Linux system partition
Linux can be divided into 3 partitions by default, which are boot partition, swap partition and root partition.
In linux, boot is the partition that stores the kernel and the files used in the boot process, which are some of the core files used in booting linux; included in boot are the configuration files of the system Kernel, the directory of the boot manager GRUB, the main source of module supply at boot time the Initrd file and the vmlinuz files.
The /boot partition is the operating system’s kernel and the files used during the boot process. It is generally a zone required by versions a few years ago, and is about 100MB in size, but none of the newer versions now require a separate division of this partition, which means that you can leave /boot alone altogether.
There are only two basic partitions required to install Linux. The root partition and the swap partition. If your disk space is large enough, you can divide more space for the root partition, and you can also create new directories on your desktop for frequently used directories, such as downloaded software packages, which will not affect the speed of your entry into the Linux system, but of course, this requires you to have a large enough root partition.
SWAP is a virtual memory partition under LINUX, its function is to virtualize the disk space (which is also known as SWAP partition) into memory after the physical memory is used up
It is similar to the role of the swap file in Windows, but it is a section of contiguous disk space, and it is not visible to the user.
It’s important to note that although the SWAP partition can act as “virtual” memory, it is much slower than physical memory, so if you need more speed, you can’t rely on SWAP, and the best thing to do is to increase the amount of physical memory. the SWAP partition is only a temporary solution.
linux root partition is the meaning of the system partition, all the things in the system are stored in the root partition, also known as the root partition; Linux is a tree file system, the root partition is the root node, any directory files will be hung below the root node, and linux only a root, no matter how many partition of the hard disk, will be these partitions. No matter how many partitions you have on your hard disk, you have to mount those partitions under the root directory before you can use them.
The so-called root partition is, frankly, the system partition, the root partition, where everything goes.
Linux is a tree file system, and the root partition is its root node, and any directory files will hang below the root node.Linux has only one root. You can partition your hard disk, however, the partition device must be mounted to a specified location under the linux root directory, such as /usr,/var,/home, etc. If you want to operate on the partition, it will be mounted to the root directory. If you want to operate the partition, you can only do it in the directory where the partition is mounted. So, no matter how many partitions you have on your hard disk, you need to mount them in the root directory before you can use them.
What are the types of disk partitions for linux system?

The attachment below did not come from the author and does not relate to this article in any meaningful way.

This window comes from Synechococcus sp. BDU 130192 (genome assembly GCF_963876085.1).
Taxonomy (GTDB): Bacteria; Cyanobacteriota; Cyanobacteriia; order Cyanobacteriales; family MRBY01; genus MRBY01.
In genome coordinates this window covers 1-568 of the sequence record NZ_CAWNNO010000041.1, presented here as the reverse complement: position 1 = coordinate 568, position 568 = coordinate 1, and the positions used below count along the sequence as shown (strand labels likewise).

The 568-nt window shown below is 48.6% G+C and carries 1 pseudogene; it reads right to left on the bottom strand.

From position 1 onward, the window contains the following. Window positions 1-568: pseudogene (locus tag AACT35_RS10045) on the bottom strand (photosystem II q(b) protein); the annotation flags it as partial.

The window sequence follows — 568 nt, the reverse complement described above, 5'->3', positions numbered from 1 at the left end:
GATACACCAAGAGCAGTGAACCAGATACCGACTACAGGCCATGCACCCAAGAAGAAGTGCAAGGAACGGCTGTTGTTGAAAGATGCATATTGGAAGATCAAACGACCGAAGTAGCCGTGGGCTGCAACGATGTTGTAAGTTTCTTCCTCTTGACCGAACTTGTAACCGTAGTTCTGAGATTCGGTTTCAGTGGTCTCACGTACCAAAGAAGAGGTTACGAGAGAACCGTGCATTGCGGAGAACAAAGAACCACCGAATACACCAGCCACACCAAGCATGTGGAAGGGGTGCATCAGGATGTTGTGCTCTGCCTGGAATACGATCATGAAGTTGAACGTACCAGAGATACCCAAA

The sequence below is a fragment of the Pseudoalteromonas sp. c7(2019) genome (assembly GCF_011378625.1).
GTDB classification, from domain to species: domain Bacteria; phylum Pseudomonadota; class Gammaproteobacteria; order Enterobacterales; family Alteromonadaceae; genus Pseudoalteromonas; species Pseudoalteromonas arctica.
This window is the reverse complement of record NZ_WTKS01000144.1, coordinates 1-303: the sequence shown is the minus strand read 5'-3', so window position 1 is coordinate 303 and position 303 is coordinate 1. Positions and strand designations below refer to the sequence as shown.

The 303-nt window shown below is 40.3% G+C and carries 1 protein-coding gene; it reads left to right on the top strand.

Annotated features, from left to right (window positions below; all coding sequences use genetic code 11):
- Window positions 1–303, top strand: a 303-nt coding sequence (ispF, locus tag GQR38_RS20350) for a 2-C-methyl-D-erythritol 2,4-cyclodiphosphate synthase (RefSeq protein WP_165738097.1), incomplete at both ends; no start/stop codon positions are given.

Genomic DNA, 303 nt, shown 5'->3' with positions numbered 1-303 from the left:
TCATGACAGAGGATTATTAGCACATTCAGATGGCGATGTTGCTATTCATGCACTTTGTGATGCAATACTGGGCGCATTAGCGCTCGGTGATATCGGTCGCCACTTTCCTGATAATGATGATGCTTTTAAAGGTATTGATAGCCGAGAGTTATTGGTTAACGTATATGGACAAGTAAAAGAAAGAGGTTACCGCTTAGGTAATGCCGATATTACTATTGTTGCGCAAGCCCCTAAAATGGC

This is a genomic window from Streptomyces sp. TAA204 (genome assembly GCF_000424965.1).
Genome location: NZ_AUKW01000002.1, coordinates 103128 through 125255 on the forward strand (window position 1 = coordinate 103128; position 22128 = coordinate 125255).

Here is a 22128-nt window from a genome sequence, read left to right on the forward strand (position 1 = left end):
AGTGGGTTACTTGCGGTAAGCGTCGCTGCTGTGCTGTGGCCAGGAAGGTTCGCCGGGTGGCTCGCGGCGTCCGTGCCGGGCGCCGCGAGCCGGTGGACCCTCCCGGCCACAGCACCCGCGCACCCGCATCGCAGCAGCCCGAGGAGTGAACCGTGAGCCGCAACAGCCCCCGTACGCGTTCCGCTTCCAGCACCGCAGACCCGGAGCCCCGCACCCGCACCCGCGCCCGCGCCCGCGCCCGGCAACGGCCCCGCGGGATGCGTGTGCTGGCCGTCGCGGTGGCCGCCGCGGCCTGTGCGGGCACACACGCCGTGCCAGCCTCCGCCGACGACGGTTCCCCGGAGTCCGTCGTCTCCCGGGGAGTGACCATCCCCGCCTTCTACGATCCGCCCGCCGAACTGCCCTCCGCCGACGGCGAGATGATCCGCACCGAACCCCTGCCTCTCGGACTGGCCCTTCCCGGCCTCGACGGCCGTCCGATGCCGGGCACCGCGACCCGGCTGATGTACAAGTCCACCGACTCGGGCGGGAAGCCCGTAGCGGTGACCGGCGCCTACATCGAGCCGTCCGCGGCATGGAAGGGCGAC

1. / partition. Used to store system files.
2. swap, or swap partition, is also a file system that serves as virtual memory for Linux. Under Windows, virtual memory is a file: pagefile.sys; while under Linux, virtual memory requires the use of a separate partition, the purpose of which is said to be to improve the performance of virtual memory.
3. /home: is where the user folder is located. If you partition /home independently, you can use LiveCD to boot to your own files even if Ubuntu doesn’t boot.
4. /boot: contains the kernel of the operating system and files to be used during the boot process.
Many older tutorials tell the user to mount a separate partition about 100MB in size on the /boot directory, and recommend placing that /boot at the front of the hard disk – before the 1024 columns. In fact, that’s a relic from the days when Lilo couldn’t boot an OS kernel after 1024-pillars. Of course, there are those who say that the advantage of mounting /boot independently is that it allows multiple Linuxes to share a single /boot.
Actually, there’s no need to partition /boot independently, for either of these reasons. First of all, Grub can boot a Linux kernel 1024 columns back, and secondly, even if you have multiple Linux installations, it’s perfectly fine not to share /boot because the /boot directory is usually very small, about 20MB, and a 100MB partition is a waste of time, as well as fragmenting your hard disk in a way that’s not easy to manage.
Additionally, if you have two Linux systems sharing a single /boot, every time you upgrade your kernel, it will cause conflicts with Grub’s configuration files, which can lead to unnecessary problems. Also, not having a separate /boot partition only takes up about 20MB or so of space in the root directory, and doesn’t affect root usage at all.
How to manually partition when installing a linux system
1. First open the linux system. Then use fdisk-l to query the disk information.
2. Then create a disk partition. The command is fdisk disk device name.
3. Then press m to see the command parsed. Then press n to create a disk.
4. Then use the p command to create the primary partition. Then set the serial number of the partition.
5. Then set the size of the disk. Then use t to change the partition format of the disk.